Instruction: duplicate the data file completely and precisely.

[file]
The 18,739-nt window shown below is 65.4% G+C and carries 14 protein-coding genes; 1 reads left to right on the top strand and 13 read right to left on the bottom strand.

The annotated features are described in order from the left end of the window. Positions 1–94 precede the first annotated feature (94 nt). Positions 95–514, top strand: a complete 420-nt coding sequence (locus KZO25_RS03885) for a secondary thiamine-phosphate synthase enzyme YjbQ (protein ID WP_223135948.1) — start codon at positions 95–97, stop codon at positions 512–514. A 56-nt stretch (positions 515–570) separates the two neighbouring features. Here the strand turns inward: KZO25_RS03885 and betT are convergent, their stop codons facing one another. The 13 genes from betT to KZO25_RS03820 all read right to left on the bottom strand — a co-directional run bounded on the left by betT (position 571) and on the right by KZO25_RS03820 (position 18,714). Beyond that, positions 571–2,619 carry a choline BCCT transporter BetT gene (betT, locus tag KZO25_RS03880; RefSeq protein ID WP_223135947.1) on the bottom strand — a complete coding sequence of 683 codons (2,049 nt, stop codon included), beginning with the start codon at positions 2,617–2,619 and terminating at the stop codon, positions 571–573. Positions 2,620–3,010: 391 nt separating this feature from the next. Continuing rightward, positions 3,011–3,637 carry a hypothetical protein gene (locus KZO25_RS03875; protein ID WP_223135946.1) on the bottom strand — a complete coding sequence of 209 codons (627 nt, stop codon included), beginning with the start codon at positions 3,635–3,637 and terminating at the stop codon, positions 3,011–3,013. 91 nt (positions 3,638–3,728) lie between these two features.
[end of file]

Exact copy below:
The 18,739-nt window shown below is 65.4% G+C and carries 14 protein-coding genes; 1 reads left to right on the top strand and 13 read right to left on the bottom strand.

The annotated features are described in order from the left end of the window. Positions 1–94 precede the first annotated feature (94 nt). Positions 95–514, top strand: a complete 420-nt coding sequence (locus KZO25_RS03885) for a secondary thiamine-phosphate synthase enzyme YjbQ (protein ID WP_223135948.1) — start codon at positions 95–97, stop codon at positions 512–514. A 56-nt stretch (positions 515–570) separates the two neighbouring features. Here the strand turns inward: KZO25_RS03885 and betT are convergent, their stop codons facing one another. The 13 genes from betT to KZO25_RS03820 all read right to left on the bottom strand — a co-directional run bounded on the left by betT (position 571) and on the right by KZO25_RS03820 (position 18,714). Beyond that, positions 571–2,619 carry a choline BCCT transporter BetT gene (betT, locus tag KZO25_RS03880; RefSeq protein ID WP_223135947.1) on the bottom strand — a complete coding sequence of 683 codons (2,049 nt, stop codon included), beginning with the start codon at positions 2,617–2,619 and terminating at the stop codon, positions 571–573. Positions 2,620–3,010: 391 nt separating this feature from the next. Continuing rightward, positions 3,011–3,637 carry a hypothetical protein gene (locus KZO25_RS03875; protein ID WP_223135946.1) on the bottom strand — a complete coding sequence of 209 codons (627 nt, stop codon included), beginning with the start codon at positions 3,635–3,637 and terminating at the stop codon, positions 3,011–3,013. 91 nt (positions 3,638–3,728) lie between these two features.